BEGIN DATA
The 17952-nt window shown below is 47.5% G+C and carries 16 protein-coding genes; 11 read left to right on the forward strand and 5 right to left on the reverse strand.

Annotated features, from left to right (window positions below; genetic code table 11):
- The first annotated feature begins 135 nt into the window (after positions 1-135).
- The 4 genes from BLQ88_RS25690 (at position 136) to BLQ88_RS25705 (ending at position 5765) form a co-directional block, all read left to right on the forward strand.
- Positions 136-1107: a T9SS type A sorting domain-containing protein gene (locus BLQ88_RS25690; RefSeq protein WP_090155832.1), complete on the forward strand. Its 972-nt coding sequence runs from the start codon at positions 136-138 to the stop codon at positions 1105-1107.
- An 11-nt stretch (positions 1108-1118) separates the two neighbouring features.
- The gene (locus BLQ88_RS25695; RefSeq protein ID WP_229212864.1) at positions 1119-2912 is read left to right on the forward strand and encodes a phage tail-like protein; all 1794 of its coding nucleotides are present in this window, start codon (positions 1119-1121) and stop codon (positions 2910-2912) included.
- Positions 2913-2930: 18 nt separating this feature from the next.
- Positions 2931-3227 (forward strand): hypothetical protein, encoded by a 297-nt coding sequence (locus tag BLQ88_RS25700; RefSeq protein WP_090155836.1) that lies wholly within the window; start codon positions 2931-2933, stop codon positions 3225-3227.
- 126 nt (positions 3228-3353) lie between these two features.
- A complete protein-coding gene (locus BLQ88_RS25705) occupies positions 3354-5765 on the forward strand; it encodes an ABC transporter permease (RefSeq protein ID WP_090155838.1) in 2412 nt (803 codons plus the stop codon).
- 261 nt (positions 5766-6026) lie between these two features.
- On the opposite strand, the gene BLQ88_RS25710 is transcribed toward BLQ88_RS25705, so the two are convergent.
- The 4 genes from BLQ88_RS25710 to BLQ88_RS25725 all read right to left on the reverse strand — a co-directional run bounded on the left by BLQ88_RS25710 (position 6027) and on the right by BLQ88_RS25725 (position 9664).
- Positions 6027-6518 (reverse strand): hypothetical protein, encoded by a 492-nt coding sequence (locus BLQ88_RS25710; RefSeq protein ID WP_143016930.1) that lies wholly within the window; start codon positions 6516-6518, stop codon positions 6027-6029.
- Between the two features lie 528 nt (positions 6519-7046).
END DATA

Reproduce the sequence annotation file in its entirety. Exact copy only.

The 17952-nt window shown below is 47.5% G+C and carries 16 protein-coding genes; 11 read left to right on the forward strand and 5 right to left on the reverse strand.

Annotated features, from left to right (window positions below; genetic code table 11):
- The first annotated feature begins 135 nt into the window (after positions 1-135).
- The 4 genes from BLQ88_RS25690 (at position 136) to BLQ88_RS25705 (ending at position 5765) form a co-directional block, all read left to right on the forward strand.
- Positions 136-1107: a T9SS type A sorting domain-containing protein gene (locus BLQ88_RS25690; RefSeq protein WP_090155832.1), complete on the forward strand. Its 972-nt coding sequence runs from the start codon at positions 136-138 to the stop codon at positions 1105-1107.
- An 11-nt stretch (positions 1108-1118) separates the two neighbouring features.
- The gene (locus BLQ88_RS25695; RefSeq protein ID WP_229212864.1) at positions 1119-2912 is read left to right on the forward strand and encodes a phage tail-like protein; all 1794 of its coding nucleotides are present in this window, start codon (positions 1119-1121) and stop codon (positions 2910-2912) included.
- Positions 2913-2930: 18 nt separating this feature from the next.
- Positions 2931-3227 (forward strand): hypothetical protein, encoded by a 297-nt coding sequence (locus tag BLQ88_RS25700; RefSeq protein WP_090155836.1) that lies wholly within the window; start codon positions 2931-2933, stop codon positions 3225-3227.
- 126 nt (positions 3228-3353) lie between these two features.
- A complete protein-coding gene (locus BLQ88_RS25705) occupies positions 3354-5765 on the forward strand; it encodes an ABC transporter permease (RefSeq protein ID WP_090155838.1) in 2412 nt (803 codons plus the stop codon).
- 261 nt (positions 5766-6026) lie between these two features.
- On the opposite strand, the gene BLQ88_RS25710 is transcribed toward BLQ88_RS25705, so the two are convergent.
- The 4 genes from BLQ88_RS25710 to BLQ88_RS25725 all read right to left on the reverse strand — a co-directional run bounded on the left by BLQ88_RS25710 (position 6027) and on the right by BLQ88_RS25725 (position 9664).
- Positions 6027-6518 (reverse strand): hypothetical protein, encoded by a 492-nt coding sequence (locus BLQ88_RS25710; RefSeq protein ID WP_143016930.1) that lies wholly within the window; start codon positions 6516-6518, stop codon positions 6027-6029.
- Between the two features lie 528 nt (positions 6519-7046).